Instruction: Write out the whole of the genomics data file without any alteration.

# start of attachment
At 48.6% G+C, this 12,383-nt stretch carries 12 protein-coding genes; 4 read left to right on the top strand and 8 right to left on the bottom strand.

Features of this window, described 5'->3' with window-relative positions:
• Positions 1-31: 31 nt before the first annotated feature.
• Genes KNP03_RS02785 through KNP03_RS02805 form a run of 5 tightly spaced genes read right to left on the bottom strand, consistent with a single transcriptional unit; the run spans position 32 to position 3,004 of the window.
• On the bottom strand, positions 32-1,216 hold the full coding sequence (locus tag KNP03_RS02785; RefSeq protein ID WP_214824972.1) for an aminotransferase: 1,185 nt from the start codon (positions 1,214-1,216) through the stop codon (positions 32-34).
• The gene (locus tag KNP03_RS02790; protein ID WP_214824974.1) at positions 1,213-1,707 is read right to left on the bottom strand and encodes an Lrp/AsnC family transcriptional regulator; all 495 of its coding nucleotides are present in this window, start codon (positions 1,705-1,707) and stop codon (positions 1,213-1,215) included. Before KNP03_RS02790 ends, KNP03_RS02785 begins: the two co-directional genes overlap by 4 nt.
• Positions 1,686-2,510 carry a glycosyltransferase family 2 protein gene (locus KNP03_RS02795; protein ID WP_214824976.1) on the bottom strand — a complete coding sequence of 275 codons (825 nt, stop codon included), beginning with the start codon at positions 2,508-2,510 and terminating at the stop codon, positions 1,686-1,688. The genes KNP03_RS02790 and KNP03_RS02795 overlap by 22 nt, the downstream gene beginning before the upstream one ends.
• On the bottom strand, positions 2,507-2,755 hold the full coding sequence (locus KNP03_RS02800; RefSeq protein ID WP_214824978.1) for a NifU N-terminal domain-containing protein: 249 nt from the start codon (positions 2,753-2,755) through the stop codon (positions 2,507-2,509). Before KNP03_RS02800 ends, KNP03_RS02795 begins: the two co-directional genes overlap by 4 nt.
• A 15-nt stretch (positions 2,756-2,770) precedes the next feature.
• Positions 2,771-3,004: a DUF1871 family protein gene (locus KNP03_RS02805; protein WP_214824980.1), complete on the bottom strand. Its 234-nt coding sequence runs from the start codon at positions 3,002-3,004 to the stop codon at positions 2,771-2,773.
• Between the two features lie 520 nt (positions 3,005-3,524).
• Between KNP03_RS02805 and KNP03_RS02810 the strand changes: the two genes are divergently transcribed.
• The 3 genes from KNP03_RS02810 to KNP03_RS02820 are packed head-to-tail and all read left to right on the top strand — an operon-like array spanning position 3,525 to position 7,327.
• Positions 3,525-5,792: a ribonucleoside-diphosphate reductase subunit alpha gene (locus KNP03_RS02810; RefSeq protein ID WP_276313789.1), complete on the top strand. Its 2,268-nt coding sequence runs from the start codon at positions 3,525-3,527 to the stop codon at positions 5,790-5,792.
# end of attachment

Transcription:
At 48.6% G+C, this 12,383-nt stretch carries 12 protein-coding genes; 4 read left to right on the top strand and 8 right to left on the bottom strand.

Features of this window, described 5'->3' with window-relative positions:
• Positions 1-31: 31 nt before the first annotated feature.
• Genes KNP03_RS02785 through KNP03_RS02805 form a run of 5 tightly spaced genes read right to left on the bottom strand, consistent with a single transcriptional unit; the run spans position 32 to position 3,004 of the window.
• On the bottom strand, positions 32-1,216 hold the full coding sequence (locus tag KNP03_RS02785; RefSeq protein ID WP_214824972.1) for an aminotransferase: 1,185 nt from the start codon (positions 1,214-1,216) through the stop codon (positions 32-34).
• The gene (locus tag KNP03_RS02790; protein ID WP_214824974.1) at positions 1,213-1,707 is read right to left on the bottom strand and encodes an Lrp/AsnC family transcriptional regulator; all 495 of its coding nucleotides are present in this window, start codon (positions 1,705-1,707) and stop codon (positions 1,213-1,215) included. Before KNP03_RS02790 ends, KNP03_RS02785 begins: the two co-directional genes overlap by 4 nt.
• Positions 1,686-2,510 carry a glycosyltransferase family 2 protein gene (locus KNP03_RS02795; protein ID WP_214824976.1) on the bottom strand — a complete coding sequence of 275 codons (825 nt, stop codon included), beginning with the start codon at positions 2,508-2,510 and terminating at the stop codon, positions 1,686-1,688. The genes KNP03_RS02790 and KNP03_RS02795 overlap by 22 nt, the downstream gene beginning before the upstream one ends.
• On the bottom strand, positions 2,507-2,755 hold the full coding sequence (locus KNP03_RS02800; RefSeq protein ID WP_214824978.1) for a NifU N-terminal domain-containing protein: 249 nt from the start codon (positions 2,753-2,755) through the stop codon (positions 2,507-2,509). Before KNP03_RS02800 ends, KNP03_RS02795 begins: the two co-directional genes overlap by 4 nt.
• A 15-nt stretch (positions 2,756-2,770) precedes the next feature.
• Positions 2,771-3,004: a DUF1871 family protein gene (locus KNP03_RS02805; protein WP_214824980.1), complete on the bottom strand. Its 234-nt coding sequence runs from the start codon at positions 3,002-3,004 to the stop codon at positions 2,771-2,773.
• Between the two features lie 520 nt (positions 3,005-3,524).
• Between KNP03_RS02805 and KNP03_RS02810 the strand changes: the two genes are divergently transcribed.
• The 3 genes from KNP03_RS02810 to KNP03_RS02820 are packed head-to-tail and all read left to right on the top strand — an operon-like array spanning position 3,525 to position 7,327.
• Positions 3,525-5,792: a ribonucleoside-diphosphate reductase subunit alpha gene (locus KNP03_RS02810; RefSeq protein ID WP_276313789.1), complete on the top strand. Its 2,268-nt coding sequence runs from the start codon at positions 3,525-3,527 to the stop codon at positions 5,790-5,792.